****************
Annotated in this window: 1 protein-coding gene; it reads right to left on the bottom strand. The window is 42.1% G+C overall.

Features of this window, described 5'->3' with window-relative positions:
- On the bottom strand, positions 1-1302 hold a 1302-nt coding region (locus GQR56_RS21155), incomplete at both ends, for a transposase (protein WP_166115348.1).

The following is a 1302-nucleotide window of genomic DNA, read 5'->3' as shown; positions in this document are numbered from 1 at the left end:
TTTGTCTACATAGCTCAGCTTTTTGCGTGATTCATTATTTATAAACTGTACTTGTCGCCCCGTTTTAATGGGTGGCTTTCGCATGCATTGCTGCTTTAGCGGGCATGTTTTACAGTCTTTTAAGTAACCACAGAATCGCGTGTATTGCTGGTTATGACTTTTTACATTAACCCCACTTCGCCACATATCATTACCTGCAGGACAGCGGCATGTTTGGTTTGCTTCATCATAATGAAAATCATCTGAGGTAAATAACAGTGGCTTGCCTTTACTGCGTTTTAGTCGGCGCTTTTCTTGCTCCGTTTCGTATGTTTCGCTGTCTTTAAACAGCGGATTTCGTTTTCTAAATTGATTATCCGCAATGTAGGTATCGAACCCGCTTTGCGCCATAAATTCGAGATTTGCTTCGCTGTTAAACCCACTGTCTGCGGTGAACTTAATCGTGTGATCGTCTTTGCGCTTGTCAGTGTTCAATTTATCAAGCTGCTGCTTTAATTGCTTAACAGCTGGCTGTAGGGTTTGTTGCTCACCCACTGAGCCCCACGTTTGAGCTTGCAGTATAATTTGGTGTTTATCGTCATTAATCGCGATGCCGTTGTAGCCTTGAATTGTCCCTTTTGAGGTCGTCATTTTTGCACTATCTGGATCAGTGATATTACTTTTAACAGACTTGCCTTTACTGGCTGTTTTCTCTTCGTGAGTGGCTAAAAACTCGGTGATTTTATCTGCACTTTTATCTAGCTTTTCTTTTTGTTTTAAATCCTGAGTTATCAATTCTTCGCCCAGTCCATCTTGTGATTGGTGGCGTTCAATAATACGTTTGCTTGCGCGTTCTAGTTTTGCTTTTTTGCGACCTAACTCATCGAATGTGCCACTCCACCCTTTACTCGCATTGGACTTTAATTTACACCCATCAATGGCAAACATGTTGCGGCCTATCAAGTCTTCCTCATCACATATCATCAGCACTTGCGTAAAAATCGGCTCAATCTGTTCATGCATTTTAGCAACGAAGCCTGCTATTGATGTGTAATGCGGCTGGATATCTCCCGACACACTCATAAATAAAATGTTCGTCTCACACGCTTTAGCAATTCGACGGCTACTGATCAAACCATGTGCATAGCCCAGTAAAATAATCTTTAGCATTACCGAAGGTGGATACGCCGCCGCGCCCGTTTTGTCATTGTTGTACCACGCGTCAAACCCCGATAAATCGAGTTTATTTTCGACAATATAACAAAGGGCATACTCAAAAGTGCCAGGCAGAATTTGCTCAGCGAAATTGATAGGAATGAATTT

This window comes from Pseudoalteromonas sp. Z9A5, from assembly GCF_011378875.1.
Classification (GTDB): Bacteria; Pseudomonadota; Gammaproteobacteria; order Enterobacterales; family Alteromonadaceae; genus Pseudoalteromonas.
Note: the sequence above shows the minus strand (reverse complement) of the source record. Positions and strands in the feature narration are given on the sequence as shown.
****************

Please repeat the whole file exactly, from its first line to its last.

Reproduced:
Annotated in this window: 1 protein-coding gene; it reads right to left on the bottom strand. The window is 42.1% G+C overall.

Features of this window, described 5'->3' with window-relative positions:
- On the bottom strand, positions 1-1302 hold a 1302-nt coding region (locus GQR56_RS21155), incomplete at both ends, for a transposase (protein WP_166115348.1).

The following is a 1302-nucleotide window of genomic DNA, read 5'->3' as shown; positions in this document are numbered from 1 at the left end:
TTTGTCTACATAGCTCAGCTTTTTGCGTGATTCATTATTTATAAACTGTACTTGTCGCCCCGTTTTAATGGGTGGCTTTCGCATGCATTGCTGCTTTAGCGGGCATGTTTTACAGTCTTTTAAGTAACCACAGAATCGCGTGTATTGCTGGTTATGACTTTTTACATTAACCCCACTTCGCCACATATCATTACCTGCAGGACAGCGGCATGTTTGGTTTGCTTCATCATAATGAAAATCATCTGAGGTAAATAACAGTGGCTTGCCTTTACTGCGTTTTAGTCGGCGCTTTTCTTGCTCCGTTTCGTATGTTTCGCTGTCTTTAAACAGCGGATTTCGTTTTCTAAATTGATTATCCGCAATGTAGGTATCGAACCCGCTTTGCGCCATAAATTCGAGATTTGCTTCGCTGTTAAACCCACTGTCTGCGGTGAACTTAATCGTGTGATCGTCTTTGCGCTTGTCAGTGTTCAATTTATCAAGCTGCTGCTTTAATTGCTTAACAGCTGGCTGTAGGGTTTGTTGCTCACCCACTGAGCCCCACGTTTGAGCTTGCAGTATAATTTGGTGTTTATCGTCATTAATCGCGATGCCGTTGTAGCCTTGAATTGTCCCTTTTGAGGTCGTCATTTTTGCACTATCTGGATCAGTGATATTACTTTTAACAGACTTGCCTTTACTGGCTGTTTTCTCTTCGTGAGTGGCTAAAAACTCGGTGATTTTATCTGCACTTTTATCTAGCTTTTCTTTTTGTTTTAAATCCTGAGTTATCAATTCTTCGCCCAGTCCATCTTGTGATTGGTGGCGTTCAATAATACGTTTGCTTGCGCGTTCTAGTTTTGCTTTTTTGCGACCTAACTCATCGAATGTGCCACTCCACCCTTTACTCGCATTGGACTTTAATTTACACCCATCAATGGCAAACATGTTGCGGCCTATCAAGTCTTCCTCATCACATATCATCAGCACTTGCGTAAAAATCGGCTCAATCTGTTCATGCATTTTAGCAACGAAGCCTGCTATTGATGTGTAATGCGGCTGGATATCTCCCGACACACTCATAAATAAAATGTTCGTCTCACACGCTTTAGCAATTCGACGGCTACTGATCAAACCATGTGCATAGCCCAGTAAAATAATCTTTAGCATTACCGAAGGTGGATACGCCGCCGCGCCCGTTTTGTCATTGTTGTACCACGCGTCAAACCCCGATAAATCGAGTTTATTTTCGACAATATAACAAAGGGCATACTCAAAAGTGCCAGGCAGAATTTGCTCAGCGAAATTGATAGGAATGAATTT

This window comes from Pseudoalteromonas sp. Z9A5, from assembly GCF_011378875.1.
Classification (GTDB): Bacteria; Pseudomonadota; Gammaproteobacteria; order Enterobacterales; family Alteromonadaceae; genus Pseudoalteromonas.
Note: the sequence above shows the minus strand (reverse complement) of the source record. Positions and strands in the feature narration are given on the sequence as shown.